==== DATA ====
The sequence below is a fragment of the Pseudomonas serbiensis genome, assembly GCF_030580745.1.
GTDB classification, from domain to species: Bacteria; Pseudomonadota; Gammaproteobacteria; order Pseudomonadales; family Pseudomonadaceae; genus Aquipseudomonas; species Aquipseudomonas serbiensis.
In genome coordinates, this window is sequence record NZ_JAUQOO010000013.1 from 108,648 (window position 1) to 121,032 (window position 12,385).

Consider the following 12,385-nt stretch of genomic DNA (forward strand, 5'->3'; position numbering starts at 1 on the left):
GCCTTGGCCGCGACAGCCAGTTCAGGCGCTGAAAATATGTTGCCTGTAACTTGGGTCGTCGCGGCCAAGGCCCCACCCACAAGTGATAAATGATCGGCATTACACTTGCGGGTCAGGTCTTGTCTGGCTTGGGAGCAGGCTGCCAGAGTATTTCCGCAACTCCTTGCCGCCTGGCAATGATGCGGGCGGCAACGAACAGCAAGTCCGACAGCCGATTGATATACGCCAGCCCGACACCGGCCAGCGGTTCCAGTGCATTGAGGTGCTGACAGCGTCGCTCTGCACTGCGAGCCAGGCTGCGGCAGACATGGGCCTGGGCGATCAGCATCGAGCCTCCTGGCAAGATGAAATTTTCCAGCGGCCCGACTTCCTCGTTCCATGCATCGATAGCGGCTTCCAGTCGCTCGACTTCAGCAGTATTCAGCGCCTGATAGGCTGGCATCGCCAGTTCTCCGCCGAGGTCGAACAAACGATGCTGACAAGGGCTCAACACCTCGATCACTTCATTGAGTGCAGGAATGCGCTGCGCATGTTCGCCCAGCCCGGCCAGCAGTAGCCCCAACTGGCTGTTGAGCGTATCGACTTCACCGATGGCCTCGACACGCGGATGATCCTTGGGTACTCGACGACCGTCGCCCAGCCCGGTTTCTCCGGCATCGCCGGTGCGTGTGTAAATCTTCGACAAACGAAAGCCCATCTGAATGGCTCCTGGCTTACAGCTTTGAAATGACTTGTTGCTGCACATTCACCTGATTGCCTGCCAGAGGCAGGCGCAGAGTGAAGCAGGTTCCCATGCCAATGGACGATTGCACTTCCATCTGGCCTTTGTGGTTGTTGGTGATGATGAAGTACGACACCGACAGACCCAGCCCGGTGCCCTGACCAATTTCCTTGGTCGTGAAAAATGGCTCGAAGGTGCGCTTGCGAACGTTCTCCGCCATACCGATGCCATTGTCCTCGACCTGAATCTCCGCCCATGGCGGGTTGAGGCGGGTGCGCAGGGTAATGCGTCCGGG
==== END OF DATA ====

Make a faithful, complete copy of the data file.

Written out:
The sequence below is a fragment of the Pseudomonas serbiensis genome, assembly GCF_030580745.1.
GTDB classification, from domain to species: Bacteria; Pseudomonadota; Gammaproteobacteria; order Pseudomonadales; family Pseudomonadaceae; genus Aquipseudomonas; species Aquipseudomonas serbiensis.
In genome coordinates, this window is sequence record NZ_JAUQOO010000013.1 from 108,648 (window position 1) to 121,032 (window position 12,385).

Consider the following 12,385-nt stretch of genomic DNA (forward strand, 5'->3'; position numbering starts at 1 on the left):
GCCTTGGCCGCGACAGCCAGTTCAGGCGCTGAAAATATGTTGCCTGTAACTTGGGTCGTCGCGGCCAAGGCCCCACCCACAAGTGATAAATGATCGGCATTACACTTGCGGGTCAGGTCTTGTCTGGCTTGGGAGCAGGCTGCCAGAGTATTTCCGCAACTCCTTGCCGCCTGGCAATGATGCGGGCGGCAACGAACAGCAAGTCCGACAGCCGATTGATATACGCCAGCCCGACACCGGCCAGCGGTTCCAGTGCATTGAGGTGCTGACAGCGTCGCTCTGCACTGCGAGCCAGGCTGCGGCAGACATGGGCCTGGGCGATCAGCATCGAGCCTCCTGGCAAGATGAAATTTTCCAGCGGCCCGACTTCCTCGTTCCATGCATCGATAGCGGCTTCCAGTCGCTCGACTTCAGCAGTATTCAGCGCCTGATAGGCTGGCATCGCCAGTTCTCCGCCGAGGTCGAACAAACGATGCTGACAAGGGCTCAACACCTCGATCACTTCATTGAGTGCAGGAATGCGCTGCGCATGTTCGCCCAGCCCGGCCAGCAGTAGCCCCAACTGGCTGTTGAGCGTATCGACTTCACCGATGGCCTCGACACGCGGATGATCCTTGGGTACTCGACGACCGTCGCCCAGCCCGGTTTCTCCGGCATCGCCGGTGCGTGTGTAAATCTTCGACAAACGAAAGCCCATCTGAATGGCTCCTGGCTTACAGCTTTGAAATGACTTGTTGCTGCACATTCACCTGATTGCCTGCCAGAGGCAGGCGCAGAGTGAAGCAGGTTCCCATGCCAATGGACGATTGCACTTCCATCTGGCCTTTGTGGTTGTTGGTGATGATGAAGTACGACACCGACAGACCCAGCCCGGTGCCCTGACCAATTTCCTTGGTCGTGAAAAATGGCTCGAAGGTGCGCTTGCGAACGTTCTCCGCCATACCGATGCCATTGTCCTCGACCTGAATCTCCGCCCATGGCGGGTTGAGGCGGGTGCGCAGGGTAATGCGTCCGGG